Find tips and resources for self-care, material to assist you in providing pastoral care, and general information to help you in your practice of ministry. Information will be updated every two weeks concurrent with the East Ohio E-news.
September 26, 2016 Edition
Don't wait until you need a leader to find one
by A. Trevor Sutton
Developing a leadership pathway for people in his congregation helped an associate pastor avoid the last-minute scramble to fill open positions. The six-month process includes prayer, reading, discussion and discernment.
It started when I needed Bible class teachers in the Lutheran congregation I serve as an associate pastor.
The most obvious candidates had already declined. I opened the church directory to the first page and browsed through the names. I called a handful of people I thought might be a good fit. Once I had called my first choices, I went back to the beginning of the directory and started on my second choices.
It hit me somewhere around the letter M: there must be a better way to find leaders.
That moment of desperation inspired me to develop a better way. My idea was to put in place a process for identifying leaders before there is a need. I share it in the hope that it will help others identify, develop and dispatch leaders.
The key to this system is that it is person-based rather than need-based.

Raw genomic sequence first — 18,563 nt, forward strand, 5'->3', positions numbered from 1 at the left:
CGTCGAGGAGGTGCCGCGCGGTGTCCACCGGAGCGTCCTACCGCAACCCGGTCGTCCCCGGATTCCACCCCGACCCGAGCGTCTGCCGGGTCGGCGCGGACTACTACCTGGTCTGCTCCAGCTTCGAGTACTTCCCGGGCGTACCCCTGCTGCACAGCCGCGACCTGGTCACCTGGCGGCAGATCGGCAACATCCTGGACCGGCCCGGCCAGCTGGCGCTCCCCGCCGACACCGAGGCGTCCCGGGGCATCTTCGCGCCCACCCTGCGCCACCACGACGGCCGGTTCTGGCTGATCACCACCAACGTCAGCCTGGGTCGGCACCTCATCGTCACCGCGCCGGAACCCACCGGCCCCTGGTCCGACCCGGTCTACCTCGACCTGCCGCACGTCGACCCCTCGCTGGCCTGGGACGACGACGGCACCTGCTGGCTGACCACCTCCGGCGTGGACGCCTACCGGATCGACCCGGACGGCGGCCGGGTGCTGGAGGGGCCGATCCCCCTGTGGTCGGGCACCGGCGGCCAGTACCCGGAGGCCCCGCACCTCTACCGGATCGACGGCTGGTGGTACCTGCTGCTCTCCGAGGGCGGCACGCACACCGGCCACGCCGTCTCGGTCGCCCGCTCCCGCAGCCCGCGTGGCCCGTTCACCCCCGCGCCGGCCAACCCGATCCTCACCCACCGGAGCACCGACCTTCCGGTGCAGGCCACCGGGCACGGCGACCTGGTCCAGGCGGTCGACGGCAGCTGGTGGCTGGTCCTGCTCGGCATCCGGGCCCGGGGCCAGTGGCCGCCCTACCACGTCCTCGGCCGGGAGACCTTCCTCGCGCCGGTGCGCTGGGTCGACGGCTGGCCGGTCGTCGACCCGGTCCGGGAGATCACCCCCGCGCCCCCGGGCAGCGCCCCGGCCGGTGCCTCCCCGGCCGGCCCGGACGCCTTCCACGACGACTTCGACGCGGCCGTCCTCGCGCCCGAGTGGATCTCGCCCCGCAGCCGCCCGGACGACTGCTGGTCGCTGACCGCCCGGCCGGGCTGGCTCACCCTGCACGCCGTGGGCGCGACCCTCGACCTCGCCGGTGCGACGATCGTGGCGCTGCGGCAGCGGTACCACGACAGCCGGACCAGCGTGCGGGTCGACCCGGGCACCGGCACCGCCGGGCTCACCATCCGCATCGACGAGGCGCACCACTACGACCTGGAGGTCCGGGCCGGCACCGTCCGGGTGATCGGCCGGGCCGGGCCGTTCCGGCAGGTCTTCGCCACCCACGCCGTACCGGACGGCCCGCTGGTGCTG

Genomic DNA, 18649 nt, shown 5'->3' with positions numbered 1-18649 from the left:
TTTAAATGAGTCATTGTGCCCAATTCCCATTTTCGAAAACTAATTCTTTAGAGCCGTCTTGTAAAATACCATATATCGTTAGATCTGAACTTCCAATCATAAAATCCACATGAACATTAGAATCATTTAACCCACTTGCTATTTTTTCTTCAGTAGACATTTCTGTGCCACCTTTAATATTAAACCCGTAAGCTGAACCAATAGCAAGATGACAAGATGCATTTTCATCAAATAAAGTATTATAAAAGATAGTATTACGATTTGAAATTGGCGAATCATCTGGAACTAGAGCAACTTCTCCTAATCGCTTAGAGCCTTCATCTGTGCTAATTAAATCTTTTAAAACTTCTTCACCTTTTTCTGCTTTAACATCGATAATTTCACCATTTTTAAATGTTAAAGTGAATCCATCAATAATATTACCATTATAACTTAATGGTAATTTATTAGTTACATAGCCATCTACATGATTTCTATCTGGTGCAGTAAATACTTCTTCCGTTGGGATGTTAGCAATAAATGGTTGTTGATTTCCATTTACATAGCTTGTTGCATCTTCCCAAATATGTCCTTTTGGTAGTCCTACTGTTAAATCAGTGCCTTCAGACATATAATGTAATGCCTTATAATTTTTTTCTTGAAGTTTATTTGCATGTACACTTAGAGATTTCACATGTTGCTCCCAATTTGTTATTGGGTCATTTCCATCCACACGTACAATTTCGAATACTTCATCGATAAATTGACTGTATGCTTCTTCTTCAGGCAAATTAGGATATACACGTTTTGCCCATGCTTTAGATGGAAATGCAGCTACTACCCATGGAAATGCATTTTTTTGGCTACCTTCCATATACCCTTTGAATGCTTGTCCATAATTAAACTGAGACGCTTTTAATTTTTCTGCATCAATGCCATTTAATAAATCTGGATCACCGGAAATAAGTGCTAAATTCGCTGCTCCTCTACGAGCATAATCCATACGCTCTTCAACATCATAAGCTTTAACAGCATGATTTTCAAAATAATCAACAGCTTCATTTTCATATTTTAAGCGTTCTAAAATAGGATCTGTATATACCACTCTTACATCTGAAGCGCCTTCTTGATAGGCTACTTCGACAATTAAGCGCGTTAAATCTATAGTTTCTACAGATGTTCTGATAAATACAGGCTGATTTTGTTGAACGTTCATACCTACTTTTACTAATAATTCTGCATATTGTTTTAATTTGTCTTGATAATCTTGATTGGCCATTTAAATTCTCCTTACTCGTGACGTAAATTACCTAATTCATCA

7 Traits Of Positive Audacity
by Joel Bennett
Audacity, by its nature, breeds polarized responses. Here’s how you can judge whether your next audacious act will be a catalyst for good.
I ranted about what I call “McMindfulness,” a psychologized, pop spirituality approach that overemphasizes individual practice and forgets its roots in spiritual friendship. I emphasized that spiritual friendship—rather than stress relief or health promotion—is a traditional cornerstone of mindfulness as a deep mystical journey.
The teachings of the Buddha and Jesus and the Declaration of Independence are audacious in the extreme. But so was Adolf Hitler. How can we discern positive from negative audacity?
How can you cultivate a more positive orientation toward your own audacity? How can you discern whether your next audacious act is deliberate, thoughtful, and virtue-inspired or spontaneous, off-the-cuff, and capricious? Is there some abiding value, some higher meaning to your audacity? Or are you being irreverent just to get attention.
Interview: The Mysticism of Prayer
by Aaron Cline Hanbury
How Friar Richard Rohr is leading many to rethink connecting with God.
Some 30 years ago, Rohr founded the Center for Action and Contemplation. Today, he trains people from all kinds of backgrounds and traditions—Rohr explains that of these students “a third of them are evangelical, a third are mainline Protestant, several are unbelievers and the rest are Catholic”—in his unique brand of spirituality and prayer.
He’s a widely read author and an increasingly popular conference speaker. But he's not about pop-faith. Rohr is a man of deep tradition—he’s a friar within the Franciscan tradition of the Roman Catholic Church. And since the 1970s, he’s written and taught about prayer and mystic spirituality.